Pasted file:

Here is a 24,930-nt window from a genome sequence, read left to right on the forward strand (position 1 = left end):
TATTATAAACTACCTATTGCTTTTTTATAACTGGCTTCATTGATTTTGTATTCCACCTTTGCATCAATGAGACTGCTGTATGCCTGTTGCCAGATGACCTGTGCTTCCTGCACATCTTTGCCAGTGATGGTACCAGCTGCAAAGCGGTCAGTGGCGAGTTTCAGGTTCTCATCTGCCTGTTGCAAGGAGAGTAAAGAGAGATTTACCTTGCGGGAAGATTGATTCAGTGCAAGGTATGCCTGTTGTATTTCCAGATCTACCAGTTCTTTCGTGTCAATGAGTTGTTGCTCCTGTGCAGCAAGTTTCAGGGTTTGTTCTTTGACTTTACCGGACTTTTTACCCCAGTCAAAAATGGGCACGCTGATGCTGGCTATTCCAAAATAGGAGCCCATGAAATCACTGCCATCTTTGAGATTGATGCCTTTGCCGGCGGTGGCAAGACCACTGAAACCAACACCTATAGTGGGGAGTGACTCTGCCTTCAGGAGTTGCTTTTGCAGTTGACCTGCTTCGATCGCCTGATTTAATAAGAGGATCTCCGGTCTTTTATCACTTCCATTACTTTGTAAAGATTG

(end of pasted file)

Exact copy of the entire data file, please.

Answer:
Here is a 24,930-nt window from a genome sequence, read left to right on the forward strand (position 1 = left end):
TATTATAAACTACCTATTGCTTTTTTATAACTGGCTTCATTGATTTTGTATTCCACCTTTGCATCAATGAGACTGCTGTATGCCTGTTGCCAGATGACCTGTGCTTCCTGCACATCTTTGCCAGTGATGGTACCAGCTGCAAAGCGGTCAGTGGCGAGTTTCAGGTTCTCATCTGCCTGTTGCAAGGAGAGTAAAGAGAGATTTACCTTGCGGGAAGATTGATTCAGTGCAAGGTATGCCTGTTGTATTTCCAGATCTACCAGTTCTTTCGTGTCAATGAGTTGTTGCTCCTGTGCAGCAAGTTTCAGGGTTTGTTCTTTGACTTTACCGGACTTTTTACCCCAGTCAAAAATGGGCACGCTGATGCTGGCTATTCCAAAATAGGAGCCCATGAAATCACTGCCATCTTTGAGATTGATGCCTTTGCCGGCGGTGGCAAGACCACTGAAACCAACACCTATAGTGGGGAGTGACTCTGCCTTCAGGAGTTGCTTTTGCAGTTGACCTGCTTCGATCGCCTGATTTAATAAGAGGATCTCCGGTCTTTTATCACTTCCATTACTTTGTAAAGATTG